final solution

Final Solution

The Final Solution was a euphemistic name used by Nazi leaders for their plan to exterminate all of the Jews in Europe. The plan’s full name was the “final solution to the Jewish question.” The plan led to the murder of six million Jews during the period from 1941 until 1945, when Allied forces liberated Europe from the Nazis.

Anti-semitism was a key part of Nazi policy from the time the party came into power, but during the early years, the party did not explicitly talk about extermination. However, Hitler himself had talked about his genocidal plans well before he ever came into power. In 1922, he told the journalist Josef Heil:

If I am ever really in power, the destruction of the Jews will be my first and most important job. As soon as I have power, I shall have gallows after gallows erected, for example, in Munich on the Marienplatz-as many of them as traffic allows.

When the Nazi party did come into power, in 1933, the party’s anti-Semitism took the form of anti-Jewish legislation and the violent Kristallnacht pogroms. Later, after the onset of World War II, the Nazis began to set up ghettos to contain the Jewish populations in countries under Hitler’s control. Conditions in these ghettos were unsanitary and dangerous; residents faced overcrowding and severe food shortages. 

The Nazi leadership considered deporting Germany’s Jewish population, instead of murdering them. In fact, until at least the end of the 1930s Hitler thought that mass deportation was the best way to achieve his dream of eliminating Germany’s Jewish population. The goal behind all of the Nazi party’s anti-Jewish violence and legislation was to convince as many Jews as possible to emigrate. In 1939, Hitler delivered a speech to the German parliament in which he criticized western governments for failing to give asylum to Jewish immigrants. Hitler warned that if there was a war, he would bring about the “annihilation” of European Jews.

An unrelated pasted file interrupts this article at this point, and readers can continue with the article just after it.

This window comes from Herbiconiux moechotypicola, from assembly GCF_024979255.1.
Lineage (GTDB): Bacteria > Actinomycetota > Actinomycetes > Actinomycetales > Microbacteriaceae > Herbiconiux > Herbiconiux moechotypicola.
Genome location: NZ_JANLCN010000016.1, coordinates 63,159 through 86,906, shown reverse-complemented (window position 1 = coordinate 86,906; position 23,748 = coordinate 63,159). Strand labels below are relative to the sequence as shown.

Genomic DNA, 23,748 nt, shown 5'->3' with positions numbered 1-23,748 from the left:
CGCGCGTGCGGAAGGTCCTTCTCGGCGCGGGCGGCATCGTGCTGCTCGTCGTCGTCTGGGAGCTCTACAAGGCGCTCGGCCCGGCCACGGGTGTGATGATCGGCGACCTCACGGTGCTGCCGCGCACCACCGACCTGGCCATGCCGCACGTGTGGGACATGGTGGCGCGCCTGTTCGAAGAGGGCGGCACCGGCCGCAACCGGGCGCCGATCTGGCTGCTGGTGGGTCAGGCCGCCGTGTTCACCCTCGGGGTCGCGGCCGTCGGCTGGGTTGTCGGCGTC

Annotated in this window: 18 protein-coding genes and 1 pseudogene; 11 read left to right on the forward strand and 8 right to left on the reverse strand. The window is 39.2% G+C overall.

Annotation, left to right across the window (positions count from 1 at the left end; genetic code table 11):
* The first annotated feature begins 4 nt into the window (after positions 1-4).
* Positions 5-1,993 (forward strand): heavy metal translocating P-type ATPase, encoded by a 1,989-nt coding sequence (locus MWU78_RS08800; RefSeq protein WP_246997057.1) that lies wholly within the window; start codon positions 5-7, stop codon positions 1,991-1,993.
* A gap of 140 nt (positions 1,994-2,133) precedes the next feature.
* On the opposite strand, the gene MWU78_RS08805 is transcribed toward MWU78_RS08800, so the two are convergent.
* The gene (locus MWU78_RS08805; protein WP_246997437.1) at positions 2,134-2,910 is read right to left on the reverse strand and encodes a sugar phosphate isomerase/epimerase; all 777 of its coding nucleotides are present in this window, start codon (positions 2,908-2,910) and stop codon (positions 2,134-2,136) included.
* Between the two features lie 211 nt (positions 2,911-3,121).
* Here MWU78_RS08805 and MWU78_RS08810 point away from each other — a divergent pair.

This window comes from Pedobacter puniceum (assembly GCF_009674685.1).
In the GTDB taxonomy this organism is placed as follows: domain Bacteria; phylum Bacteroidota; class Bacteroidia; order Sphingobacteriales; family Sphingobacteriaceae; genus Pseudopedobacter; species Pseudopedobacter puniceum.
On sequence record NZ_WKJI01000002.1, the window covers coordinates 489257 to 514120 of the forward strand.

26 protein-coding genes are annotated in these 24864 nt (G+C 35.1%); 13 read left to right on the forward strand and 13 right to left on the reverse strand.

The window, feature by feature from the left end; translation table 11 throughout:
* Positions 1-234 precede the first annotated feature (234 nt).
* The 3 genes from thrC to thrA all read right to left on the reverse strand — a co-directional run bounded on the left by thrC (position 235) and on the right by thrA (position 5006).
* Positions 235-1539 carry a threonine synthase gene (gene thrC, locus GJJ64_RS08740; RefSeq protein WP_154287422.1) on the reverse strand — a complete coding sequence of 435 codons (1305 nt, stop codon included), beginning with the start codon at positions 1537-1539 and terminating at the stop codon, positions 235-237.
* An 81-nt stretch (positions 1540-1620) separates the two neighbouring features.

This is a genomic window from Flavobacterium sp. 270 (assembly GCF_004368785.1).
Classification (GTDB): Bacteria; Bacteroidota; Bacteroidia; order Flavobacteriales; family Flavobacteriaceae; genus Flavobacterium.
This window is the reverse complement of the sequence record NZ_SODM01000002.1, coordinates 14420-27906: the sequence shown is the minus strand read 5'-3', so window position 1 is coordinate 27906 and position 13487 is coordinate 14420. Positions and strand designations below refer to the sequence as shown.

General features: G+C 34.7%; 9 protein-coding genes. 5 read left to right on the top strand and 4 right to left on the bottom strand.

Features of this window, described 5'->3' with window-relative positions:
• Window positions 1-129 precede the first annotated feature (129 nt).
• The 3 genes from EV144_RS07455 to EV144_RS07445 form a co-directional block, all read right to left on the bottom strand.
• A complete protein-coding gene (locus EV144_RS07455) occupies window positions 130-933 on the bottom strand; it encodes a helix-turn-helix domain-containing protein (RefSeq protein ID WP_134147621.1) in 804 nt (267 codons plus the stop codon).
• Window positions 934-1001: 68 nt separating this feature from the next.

However, the leadership’s thinking apparently changed after the invasion of Russia. During the invasion, which the Germans called “Operation Barbarossa,” members of Hitler’s special forces showed that they were willing to carry out mass murders, leading Hitler to believe that his forces would be willing to carry out a genocide. Hitler had picked 3,000 men to serve in the special force, known as the Einsatzgruppen. Their orders were to find and murder all Jews – men, women, and children. Heinrich Himmler later wrote in October of 1943:

We were faced with the question: what about the women and children? – I have decided on a solution to this problem. I did not consider myself justified to exterminate the men only – in other words, to kill them or have them killed while allowing the avengers, in the form of their children, to grow up in the midst of our sons and grandsons. The difficult decision had to be made to have this people disappear from the earth.

Meanwhile, the anti-Semitic violence in Germany was leading to an outbreak of anti-Semitism across the western world. In France, a group calling themselves the Cagoulards, or “hooded men,” espoused fascist and anti-Semitic views. Fascist and anti-semitic groups also formed in the UK, where they were known as the British Union of Fascists, and in the United States, where they were called the German-American Bund.